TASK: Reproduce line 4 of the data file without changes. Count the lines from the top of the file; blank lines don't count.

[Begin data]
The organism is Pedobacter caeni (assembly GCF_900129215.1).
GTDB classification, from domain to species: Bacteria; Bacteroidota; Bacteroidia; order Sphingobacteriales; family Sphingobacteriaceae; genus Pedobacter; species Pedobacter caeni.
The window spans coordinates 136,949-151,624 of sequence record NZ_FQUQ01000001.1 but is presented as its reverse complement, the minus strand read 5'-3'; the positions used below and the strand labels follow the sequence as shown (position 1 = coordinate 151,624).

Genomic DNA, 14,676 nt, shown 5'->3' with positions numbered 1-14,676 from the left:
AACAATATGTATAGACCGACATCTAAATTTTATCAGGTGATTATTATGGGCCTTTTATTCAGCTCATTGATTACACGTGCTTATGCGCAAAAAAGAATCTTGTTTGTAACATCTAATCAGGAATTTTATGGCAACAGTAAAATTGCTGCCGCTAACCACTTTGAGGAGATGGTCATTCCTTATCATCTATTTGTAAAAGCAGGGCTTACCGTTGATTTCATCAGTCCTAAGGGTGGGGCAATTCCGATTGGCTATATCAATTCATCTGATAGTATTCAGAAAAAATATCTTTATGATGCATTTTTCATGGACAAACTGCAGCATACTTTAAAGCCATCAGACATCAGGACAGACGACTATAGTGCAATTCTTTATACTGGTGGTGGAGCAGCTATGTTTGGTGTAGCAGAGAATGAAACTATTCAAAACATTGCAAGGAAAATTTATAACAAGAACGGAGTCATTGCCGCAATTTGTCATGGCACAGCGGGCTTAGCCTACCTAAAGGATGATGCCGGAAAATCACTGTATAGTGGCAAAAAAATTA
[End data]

Genomic DNA, 14,676 nt, shown 5'->3' with positions numbered 1-14,676 from the left: